Public Service Announcement: DO NOT USE INTERNET EXPLORER!!!! Definition: MySpace [Mai' thpathe] (pronounced with a lithp), N. - 1. A shrine to Terrible teener web programming, the worst M$ driven Web2.sl0 has to offer.


IE Fans Beware: Hackers Are Exploiting a Serious Unpatched Flaw

Please dont use Inturdnet Exploder and plug up my inbox with spam and my firewall with mindless hammering when your crackheaded M$ Winders box gets trojaned and zombified! 80% of all spam is generated by infected Windows machines. Windows is a registered albatross of Micro$oft corp.

If you've never tried Firefox, Safari, Opera Google Chrome or other Internet Explorer alternatives, now might be a good time.

Micro$oft's flagship browser, the default choice on countless Windows machines, currently has a serious security flaw that affects all versions of the browser running on any version of Windows. The vulnerability allows hackers to gain access to any sensitive data on your PC.

Even more worrying, the exploit is already in the wild and no there's no fix in sight**, leading a number of security researchers to suggested that, in the interest of avoiding malicious software, users switch to another browser.

If you're the pry-it-out-of-my-cold-dead hands sort of IE fan, there is one bright side to news that some 10,000 sites are ready to pwn your PC: so far the sites are mostly Chinese and the malicious software is mainly after passwords for computer games, which can be sold on the black market.

But given the scope of the flaw and the fact that Microsoft has yet to release a patch**, don't expect that to last. Eventually far more sophisticated trojans will likely emerge with far more dangerous goals.

Obviously Microsoft isn't recommending you ditch IE (though the company didn't hesitate to suggest dumping Apple's Safari browser when it suffered from a far less serious vulnerability). Instead the company has released a security bulletin with possible workarounds, including running IE in Protected Mode and running Windows as an non-administrative user (to limit the damage an attacker can inflict).

Microsoft also says it is investigating the flaw and may push out an emergency software patch, rather than wait for the next monthly patch cycle to roll around.

**UPDATE - This has been patched. It took them far too long, but better late than never. Get the patch HERE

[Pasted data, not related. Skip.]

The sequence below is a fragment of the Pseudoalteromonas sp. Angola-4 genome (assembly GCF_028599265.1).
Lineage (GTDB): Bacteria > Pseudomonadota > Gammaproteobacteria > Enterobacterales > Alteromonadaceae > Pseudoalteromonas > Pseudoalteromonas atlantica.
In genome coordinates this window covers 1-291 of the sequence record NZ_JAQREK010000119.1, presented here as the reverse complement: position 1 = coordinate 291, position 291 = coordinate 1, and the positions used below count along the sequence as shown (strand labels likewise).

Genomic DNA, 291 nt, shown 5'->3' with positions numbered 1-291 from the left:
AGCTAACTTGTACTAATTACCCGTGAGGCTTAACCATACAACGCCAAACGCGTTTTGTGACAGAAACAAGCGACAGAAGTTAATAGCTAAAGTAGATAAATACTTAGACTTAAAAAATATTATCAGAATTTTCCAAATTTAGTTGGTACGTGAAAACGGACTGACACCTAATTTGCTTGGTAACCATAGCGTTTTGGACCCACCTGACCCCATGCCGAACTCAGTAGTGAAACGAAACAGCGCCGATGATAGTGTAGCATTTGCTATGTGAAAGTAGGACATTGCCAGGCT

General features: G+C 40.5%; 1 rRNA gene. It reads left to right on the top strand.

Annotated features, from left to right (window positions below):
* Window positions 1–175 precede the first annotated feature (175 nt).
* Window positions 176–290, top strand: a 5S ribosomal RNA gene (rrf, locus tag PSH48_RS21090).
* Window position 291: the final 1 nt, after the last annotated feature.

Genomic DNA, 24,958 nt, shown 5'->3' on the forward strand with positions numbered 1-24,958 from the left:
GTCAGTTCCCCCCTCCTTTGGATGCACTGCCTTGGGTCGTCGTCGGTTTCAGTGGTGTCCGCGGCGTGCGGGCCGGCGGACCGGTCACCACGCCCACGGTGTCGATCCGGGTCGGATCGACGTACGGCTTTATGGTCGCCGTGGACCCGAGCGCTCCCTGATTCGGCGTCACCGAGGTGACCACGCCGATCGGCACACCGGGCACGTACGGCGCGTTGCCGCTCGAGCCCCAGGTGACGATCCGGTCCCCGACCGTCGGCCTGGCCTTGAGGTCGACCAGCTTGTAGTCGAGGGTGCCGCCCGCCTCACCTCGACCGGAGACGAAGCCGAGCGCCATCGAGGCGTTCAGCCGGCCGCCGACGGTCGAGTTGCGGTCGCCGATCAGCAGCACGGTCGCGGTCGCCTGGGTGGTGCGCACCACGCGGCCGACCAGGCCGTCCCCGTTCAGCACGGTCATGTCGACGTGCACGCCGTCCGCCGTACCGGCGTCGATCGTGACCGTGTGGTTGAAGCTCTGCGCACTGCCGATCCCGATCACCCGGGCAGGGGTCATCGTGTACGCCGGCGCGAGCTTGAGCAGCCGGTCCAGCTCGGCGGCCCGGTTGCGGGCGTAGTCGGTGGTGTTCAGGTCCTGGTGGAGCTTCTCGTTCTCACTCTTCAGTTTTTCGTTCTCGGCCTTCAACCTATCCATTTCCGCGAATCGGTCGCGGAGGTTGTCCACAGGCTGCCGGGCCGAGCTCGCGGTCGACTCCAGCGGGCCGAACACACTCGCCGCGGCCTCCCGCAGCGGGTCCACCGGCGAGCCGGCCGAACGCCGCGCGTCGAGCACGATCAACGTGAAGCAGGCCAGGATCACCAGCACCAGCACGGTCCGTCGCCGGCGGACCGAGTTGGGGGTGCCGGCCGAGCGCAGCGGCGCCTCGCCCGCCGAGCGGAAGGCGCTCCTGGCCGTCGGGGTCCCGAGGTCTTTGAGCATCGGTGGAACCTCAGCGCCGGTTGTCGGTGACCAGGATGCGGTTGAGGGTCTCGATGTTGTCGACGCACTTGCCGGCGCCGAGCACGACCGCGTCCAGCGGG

It is mentioned that other browsers have vulnerabilities... Yes that's true, but no other browser is so carelessly integrated with Windows as are Internet Explorer and the M$ HTML stack. When you look at your files and directories on your computer - IE libraries are accessed. The toolbar on Windows Explorer(what launches with "My Computer") uses IE libraries. IE is hooked by the shell and by a number of processes running with SYSTEM(higher than Administrator) level privileges such as Automatic Updates. Most people have to run Windows as a member of Administrators, thus, anything running as that user Runs As Administrator! And don't think just because you run Vista and you aren't running as admin, as numb to those G%#$amn (Confirm) (Deny) as people are, you're bound to _give_ permission to an app that needs it for world domination. As in WARGAMES, the only way to win the game, is not to play.


These were comments and my replies to those comments on the following /. story:

Apple Quietly Recommends Antivirus Software For Macs

Posted by timothy on Tuesday December 02, @08:59AM
from the wear-your-rubbers dept.
Security OS X Apple
Barence writes "After years of boasting about the Mac's near invincibility, Apple is now advising its customers to install security software on their computers. Apple — which has continually played on Windows' vulnerability to viruses in its advertising campaigns — issued the advice in a low-key message on its support forums. 'Apple encourages the widespread use of multiple antivirus utilities so that virus programmers have more than one application to circumvent, thus making the whole virus writing process more difficult.' It goes on to recommend a handful of products." Reader wild_berry points out the BBC's story on the unexpected recommendation.


I wish people would stop parroting this fallacy all the time. Market share has nothing to do with how easy it is to break into a system.

Look at AROS []! It has no security whatsoever, not even memory management between processes, so despite only having a hundred or so users, it must have zillions of virusses. But, of course, it DOESN'T. So far as I'm aware, nobody's bothered to write one, and it's unlikely any AROS virus would actually be effective.